In the current cultural climate, critiquing the alleged ‘privilege’ various people possess as a means of judging the legitimacy of their values and behaviours is commonplace. For example, consider this common scenario. Many straight men expect to have unprotected sex with women without caring about contraception (which they view as women’s responsibility) and without suffering any negative consequences (such as an unwanted pregnancy). This is an example of heterosexual male privilege and it is rightly challenged.
I’m straight and I take responsibility for contraception by using condoms. I think it must be amazing to have sex without worrying about the legal, ethical and financial consequences of unintended conception. I’ve never had access to that. The ability of gay men to have sex without worrying about conception makes me envious. Access to sex without procreation can be considered example of queer privilege.
There is a big difference in the values about safe sex in straight and gay cultures. There’s no debate about safe sex in straight culture. There’s obviously a gulf between theory and practice, but straight men are expected to be aware of the risks and use condoms. Straight male privilege is being challenged by feminists, and men’s historical sense of entitlement about access to sex (particularly about access to women’s bodies) is being dismantled.
As a straight man I have observed the recent debate in gay culture about PrEP with a sense of disbelief. Used as a defense against the spread of HIV (the biggest risk gay men face in sex), it is argued that PrEP consequently encourages risky condomless sex (which exposes men to other STIs). Many gay men seem to have a massive sense of entitlement about accessing sex (particularly about penetrative sex without condoms). In the articles I’ve read one words has appeared repeatedly: deserve.
Queer activists say that straight people don’t and can’t understand them. I say the understanding gap, based on different lived experiences, works both ways. This quote, for example, is ridiculous: ‘the difference between giving men condoms and giving them PrEP is the difference between giving women condoms and giving them hormonal birth control — contraceptive pills and IUDs aren’t considered contentious on the basis that women using them might get gonorrhea‘. No. Avoiding conception and avoiding diseases are not the same thing.
Unsurprisingly, gay men seem to have no idea about the responsibility involved in straight sex: ‘The thing about condom-less sex is that the expectation is not there that heterosexuals in long-term relationships are expected to wear condoms all of the time, so it’s unfair to have that attitude of ‘just take personal responsibility and always wear condoms’ towards gay men. If I want to be able to let go and have completely liberated sex with a long-term partner then I deserve that.‘ Actually, no. If your female partner does not like the pill or other hormonal methods of contraception, it is common for straight men to use condoms in long-term relationships.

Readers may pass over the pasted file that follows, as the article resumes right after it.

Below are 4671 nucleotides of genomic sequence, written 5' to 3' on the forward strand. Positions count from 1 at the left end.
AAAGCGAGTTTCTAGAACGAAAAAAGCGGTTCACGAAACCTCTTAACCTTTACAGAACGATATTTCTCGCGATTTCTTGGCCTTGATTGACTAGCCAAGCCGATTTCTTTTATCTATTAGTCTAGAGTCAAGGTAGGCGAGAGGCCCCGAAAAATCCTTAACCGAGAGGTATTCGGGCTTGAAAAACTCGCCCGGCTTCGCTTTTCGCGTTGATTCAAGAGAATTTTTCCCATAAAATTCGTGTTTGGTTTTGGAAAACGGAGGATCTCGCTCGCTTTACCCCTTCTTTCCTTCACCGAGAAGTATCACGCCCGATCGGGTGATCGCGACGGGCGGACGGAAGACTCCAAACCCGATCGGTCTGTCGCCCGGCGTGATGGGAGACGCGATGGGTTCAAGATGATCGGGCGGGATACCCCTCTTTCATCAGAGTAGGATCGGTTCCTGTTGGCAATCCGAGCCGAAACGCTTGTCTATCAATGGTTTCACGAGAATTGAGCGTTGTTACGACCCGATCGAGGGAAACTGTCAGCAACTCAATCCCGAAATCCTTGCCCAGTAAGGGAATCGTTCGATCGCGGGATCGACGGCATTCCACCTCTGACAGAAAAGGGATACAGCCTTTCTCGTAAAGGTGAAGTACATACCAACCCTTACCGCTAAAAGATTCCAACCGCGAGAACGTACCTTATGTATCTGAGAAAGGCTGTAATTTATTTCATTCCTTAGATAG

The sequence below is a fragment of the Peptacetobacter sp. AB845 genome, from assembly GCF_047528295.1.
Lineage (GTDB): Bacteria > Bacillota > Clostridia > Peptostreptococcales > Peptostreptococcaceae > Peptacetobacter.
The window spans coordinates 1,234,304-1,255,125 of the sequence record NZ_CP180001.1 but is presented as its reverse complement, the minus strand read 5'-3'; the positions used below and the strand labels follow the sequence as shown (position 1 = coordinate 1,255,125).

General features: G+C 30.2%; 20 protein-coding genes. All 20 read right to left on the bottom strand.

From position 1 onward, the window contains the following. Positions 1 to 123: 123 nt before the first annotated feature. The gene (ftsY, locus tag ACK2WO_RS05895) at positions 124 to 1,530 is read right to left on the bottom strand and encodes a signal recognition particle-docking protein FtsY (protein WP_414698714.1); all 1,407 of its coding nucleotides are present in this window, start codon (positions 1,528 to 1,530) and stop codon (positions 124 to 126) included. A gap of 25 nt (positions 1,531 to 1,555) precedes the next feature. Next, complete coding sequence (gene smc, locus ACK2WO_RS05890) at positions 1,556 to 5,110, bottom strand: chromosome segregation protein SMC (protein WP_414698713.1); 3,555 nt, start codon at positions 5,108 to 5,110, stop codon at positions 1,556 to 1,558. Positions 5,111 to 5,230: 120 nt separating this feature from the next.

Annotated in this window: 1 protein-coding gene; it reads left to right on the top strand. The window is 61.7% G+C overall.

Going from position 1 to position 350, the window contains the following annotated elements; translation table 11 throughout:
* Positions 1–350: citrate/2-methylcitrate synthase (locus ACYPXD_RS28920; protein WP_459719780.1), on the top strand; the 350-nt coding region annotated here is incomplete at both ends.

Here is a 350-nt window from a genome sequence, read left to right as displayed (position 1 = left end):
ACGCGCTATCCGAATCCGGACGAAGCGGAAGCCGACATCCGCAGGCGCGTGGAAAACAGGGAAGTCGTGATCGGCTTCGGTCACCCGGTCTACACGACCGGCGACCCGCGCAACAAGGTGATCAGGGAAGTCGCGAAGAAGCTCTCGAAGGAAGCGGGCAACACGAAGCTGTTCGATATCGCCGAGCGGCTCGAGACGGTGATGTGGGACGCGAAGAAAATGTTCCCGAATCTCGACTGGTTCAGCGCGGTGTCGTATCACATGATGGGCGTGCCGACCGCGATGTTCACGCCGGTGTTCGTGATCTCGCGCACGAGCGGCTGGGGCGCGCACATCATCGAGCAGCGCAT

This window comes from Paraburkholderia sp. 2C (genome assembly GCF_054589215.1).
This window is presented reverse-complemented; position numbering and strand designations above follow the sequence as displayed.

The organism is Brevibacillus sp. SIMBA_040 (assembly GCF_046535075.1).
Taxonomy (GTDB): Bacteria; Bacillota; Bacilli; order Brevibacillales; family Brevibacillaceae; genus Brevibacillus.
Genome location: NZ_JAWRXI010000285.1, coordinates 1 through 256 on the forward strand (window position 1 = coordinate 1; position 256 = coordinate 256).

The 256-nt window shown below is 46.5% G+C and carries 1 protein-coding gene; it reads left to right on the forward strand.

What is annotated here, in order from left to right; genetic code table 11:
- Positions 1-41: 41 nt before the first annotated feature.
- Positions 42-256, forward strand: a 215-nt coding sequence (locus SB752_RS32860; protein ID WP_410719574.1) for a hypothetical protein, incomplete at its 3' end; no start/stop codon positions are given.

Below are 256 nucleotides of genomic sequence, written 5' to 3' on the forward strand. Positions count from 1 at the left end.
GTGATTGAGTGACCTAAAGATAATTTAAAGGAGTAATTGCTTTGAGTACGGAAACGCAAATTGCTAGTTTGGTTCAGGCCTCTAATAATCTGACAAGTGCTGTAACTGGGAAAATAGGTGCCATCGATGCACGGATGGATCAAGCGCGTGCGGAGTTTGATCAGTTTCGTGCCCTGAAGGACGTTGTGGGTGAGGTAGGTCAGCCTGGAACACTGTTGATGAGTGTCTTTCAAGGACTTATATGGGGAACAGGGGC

Gay men whinge about using condoms in a way that I find ludicrous and petulant: ‘there’s always been a weakness in the HIV prevention tools we have, especially for guys who have sustained difficulties around condom usage. For me, what’s so powerful about PrEP is that it offers guys another way to protect themselves if they’re struggling with using condoms‘. Difficulties? Struggling? They cost about 50 cents each. You roll it on, apply a bit of lube, then fuck. It’s really not difficult.
In yet another example, two gay men are having unprotected sex and one thinks ‘I want this experience. I deserve this.‘ No, you don’t. You may want it, but no one deserves anything when it comes to sex. PrEP is very expensive, and gay men want it subsidised by government health systems to make it cheaper and more accessible. They argue that ‘We don’t deserve special treatment just because we’re gay. We deserve special treatment, used literally, because the risk is higher.‘ But risk is not a static external factor to be responded to. Risk is variable. Risk is chosen.
Common sense suggests, for example, that if you don’t want to get sunburn when out in the sun you should wear a hat and sunscreen. If you don’t want to get hit by a car as you walk across the road, look both ways and wait until it’s safe. Nonetheless personal responsibility is radically out of fashion. Why take responsibility for yourself when you can claim victimhood status and expect the world to fix your problems for you?
Apparently what’s considered normal these days is being able to drive a car dangerously fast at night with your lights off trying to evade police. When you die in an inevitable accident your relatives feel justified in blaming the police and demanding the law changes to prevent the police from chasing criminals in case the criminals hurt or kill themselves trying to escape. If you think this sounds stupid, it’s because it is. So is having risky sex and expecting to suffer no consequences.
This is not about morality. This is not sex shaming. This is common sense. It doesn’t matter what gay men think they deserve, or what deluded privilege they claim. If you want to have sex with multiple partners and continue to do so, protect yourself from catching a disease that will make you less sexually attractive and thus inhibit your future sex life. It’s what straight men have to do. It’s what all men have to do.
Rational self interest seems logical but many people engage in irrational, illogical self-destructive behaviour, then passively-aggressively blame society for their self-caused problems. If the problem is obvious and the solution is simple, there should be no sympathy given for the negative consequences of your voluntary self-destructive stupidity. We are animals and, despite our science and technology, we are yet to transcend our biology.